So here we are still in Philly. Our grand plan for the Next Big Adventure ended up meaning staying right at home. And I am not sorry about it - we have had a complicated relationship with Philadelphia, but somehow this just seems right, like discovering a new city from the comfort of our old house.

Funny how things happens.

Thursday, March 25, 2010

Generic News Story #1

Something important happened recently, which caused us to assign one of our increasingly scarce staff reporters.

This event had several important implications, which we would put here.

"This is where to put a good quote from a witness, investigator, or participant," said Source #1.

This event had several other important details, such as who else was involved, why it happened, and an exact date and location, which we were unable to wedge into the first two paragraphs, 'cause who wants to read really long opening paragraphs anyway.

"This would be an excellent place for a second quote from some other witness, investigator, or participant," said Source #2. "Unless, of course, the editors say we're short on space, in which case this quote gets cut first."

This event was part of some larger pattern, such as the culmination of a long process, the start of a new process, the first time, the last time, or maybe it was just plain weird.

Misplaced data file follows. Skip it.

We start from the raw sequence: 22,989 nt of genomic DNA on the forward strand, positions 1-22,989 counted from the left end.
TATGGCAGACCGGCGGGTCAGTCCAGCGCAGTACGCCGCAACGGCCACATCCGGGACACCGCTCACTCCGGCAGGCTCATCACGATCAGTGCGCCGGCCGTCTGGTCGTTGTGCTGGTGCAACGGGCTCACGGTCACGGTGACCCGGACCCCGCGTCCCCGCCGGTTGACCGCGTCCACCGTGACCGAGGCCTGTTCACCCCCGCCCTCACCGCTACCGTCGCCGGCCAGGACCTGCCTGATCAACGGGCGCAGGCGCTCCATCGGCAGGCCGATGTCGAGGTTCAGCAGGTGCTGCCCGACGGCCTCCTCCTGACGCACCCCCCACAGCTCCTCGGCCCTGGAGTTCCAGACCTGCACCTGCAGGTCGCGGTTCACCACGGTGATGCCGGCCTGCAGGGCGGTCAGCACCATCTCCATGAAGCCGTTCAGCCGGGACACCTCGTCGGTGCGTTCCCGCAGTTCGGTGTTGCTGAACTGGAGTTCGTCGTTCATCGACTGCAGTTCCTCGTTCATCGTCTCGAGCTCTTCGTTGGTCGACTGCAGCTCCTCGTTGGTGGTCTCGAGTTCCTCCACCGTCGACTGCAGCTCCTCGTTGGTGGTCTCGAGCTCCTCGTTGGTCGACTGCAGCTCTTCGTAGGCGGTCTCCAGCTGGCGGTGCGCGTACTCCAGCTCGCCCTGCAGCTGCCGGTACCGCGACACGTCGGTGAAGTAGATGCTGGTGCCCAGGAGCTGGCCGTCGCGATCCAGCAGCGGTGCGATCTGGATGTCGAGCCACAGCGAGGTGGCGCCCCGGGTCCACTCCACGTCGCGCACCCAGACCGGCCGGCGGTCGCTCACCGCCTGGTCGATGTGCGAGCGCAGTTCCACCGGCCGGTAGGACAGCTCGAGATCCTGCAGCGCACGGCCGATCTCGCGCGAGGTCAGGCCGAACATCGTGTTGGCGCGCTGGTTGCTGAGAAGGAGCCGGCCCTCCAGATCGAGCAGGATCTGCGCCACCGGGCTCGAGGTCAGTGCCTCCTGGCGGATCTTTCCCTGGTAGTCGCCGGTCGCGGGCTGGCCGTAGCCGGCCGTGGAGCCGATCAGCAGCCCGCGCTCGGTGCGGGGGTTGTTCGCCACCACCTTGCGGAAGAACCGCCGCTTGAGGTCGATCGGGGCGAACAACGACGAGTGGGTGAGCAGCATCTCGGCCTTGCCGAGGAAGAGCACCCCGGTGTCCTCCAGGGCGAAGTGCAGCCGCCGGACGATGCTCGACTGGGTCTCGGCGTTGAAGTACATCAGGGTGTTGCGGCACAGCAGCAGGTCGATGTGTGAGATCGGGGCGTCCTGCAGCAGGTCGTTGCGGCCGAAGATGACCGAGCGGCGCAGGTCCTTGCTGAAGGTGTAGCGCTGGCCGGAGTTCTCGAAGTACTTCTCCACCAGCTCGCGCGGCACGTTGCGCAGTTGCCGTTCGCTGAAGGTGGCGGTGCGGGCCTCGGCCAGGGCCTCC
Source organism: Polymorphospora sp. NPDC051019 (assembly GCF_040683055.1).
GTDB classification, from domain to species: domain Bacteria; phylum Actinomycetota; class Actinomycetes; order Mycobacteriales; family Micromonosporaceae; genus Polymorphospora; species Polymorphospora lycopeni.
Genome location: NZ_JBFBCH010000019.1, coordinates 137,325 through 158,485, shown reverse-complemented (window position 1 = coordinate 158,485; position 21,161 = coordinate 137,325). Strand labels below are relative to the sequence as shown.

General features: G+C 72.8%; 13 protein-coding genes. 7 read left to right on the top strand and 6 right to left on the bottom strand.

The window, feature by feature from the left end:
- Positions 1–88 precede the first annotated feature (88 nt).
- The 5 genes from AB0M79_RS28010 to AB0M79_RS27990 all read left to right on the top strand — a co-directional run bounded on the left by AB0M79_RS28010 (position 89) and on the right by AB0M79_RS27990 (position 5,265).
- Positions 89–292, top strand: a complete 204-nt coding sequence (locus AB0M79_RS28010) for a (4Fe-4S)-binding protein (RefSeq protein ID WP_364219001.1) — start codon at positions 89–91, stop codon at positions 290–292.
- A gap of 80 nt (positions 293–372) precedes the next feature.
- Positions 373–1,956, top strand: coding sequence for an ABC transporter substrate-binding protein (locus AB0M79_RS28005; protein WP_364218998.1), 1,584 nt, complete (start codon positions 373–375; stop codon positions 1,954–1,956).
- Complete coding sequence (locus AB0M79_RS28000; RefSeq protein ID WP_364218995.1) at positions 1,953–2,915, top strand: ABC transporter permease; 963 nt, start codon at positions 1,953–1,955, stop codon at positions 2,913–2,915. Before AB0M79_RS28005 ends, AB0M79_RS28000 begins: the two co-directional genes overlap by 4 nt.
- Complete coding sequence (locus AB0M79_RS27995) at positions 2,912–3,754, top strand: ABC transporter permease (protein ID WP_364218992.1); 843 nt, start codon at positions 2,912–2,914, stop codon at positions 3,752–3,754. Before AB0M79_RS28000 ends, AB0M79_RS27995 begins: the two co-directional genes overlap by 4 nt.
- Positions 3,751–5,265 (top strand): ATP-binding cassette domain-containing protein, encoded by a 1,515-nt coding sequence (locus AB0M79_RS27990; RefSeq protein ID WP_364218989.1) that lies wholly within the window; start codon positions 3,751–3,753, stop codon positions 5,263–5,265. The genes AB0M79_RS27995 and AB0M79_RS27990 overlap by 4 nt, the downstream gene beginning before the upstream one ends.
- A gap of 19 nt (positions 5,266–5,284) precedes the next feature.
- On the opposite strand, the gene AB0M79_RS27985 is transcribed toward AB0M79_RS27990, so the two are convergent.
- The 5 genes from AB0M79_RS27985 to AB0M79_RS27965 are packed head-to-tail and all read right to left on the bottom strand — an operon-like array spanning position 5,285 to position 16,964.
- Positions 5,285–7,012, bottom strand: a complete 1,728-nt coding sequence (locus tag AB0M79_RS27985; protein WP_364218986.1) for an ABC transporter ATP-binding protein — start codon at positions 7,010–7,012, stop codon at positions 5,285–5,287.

"This is where to put dispassionate, big picture analysis from some uninvolved expert, professor, consultant, or politician," said Uninvolved Expert #1. "If all else fails, interview some little-known reporter from a niche publication who follows this kind of stuff intensively and is just glad to get some mainstream exposure so his mother knows he has a real job."

But there are always people who disagree with whatever he says, no matter how arcane and uncontroversial the topic at hand might be.

"This is where to put someone - anyone at all - who even tangentially disagrees with your first Uninvolved Expert," said Uninvolved Expert #2. "This is what we call 'balance.'"

Here is where to note that Experts who know something about your event are either still investigating the matter or else declined to comment on the controversy.

At this point, it would be useful to introduce some witnesses or participants, if you haven't already.

"I saw the event, yes I did," Witness #1 said.

And now would be a great time to detail efforts by relevant officials to encourage, discourage, or study the event at hand, with an eye toward causing it to happen again, or not to happen again, or move to some other place in the future.

"This is my top priority until some other significant event occurs," Relevant Official #1 said.

So now it's time to go back to the actual event that we talked about in the first paragraph. Perhaps it is time to say when the involved persons will go on trial, or maybe how long they remained in the hospital, or when the Guinness Book of World Records plans to visit.

"This final quote has no chance of making it in print, although it is a really great quote that totally sums up the entire article," Source #1, 2, or 3 said, "because the copy editors tend to cut from the bottom without regard to how artful and elegant the writer has been in picking a kicker quote."


Thursday, March 04, 2010

Perfect Rock Songs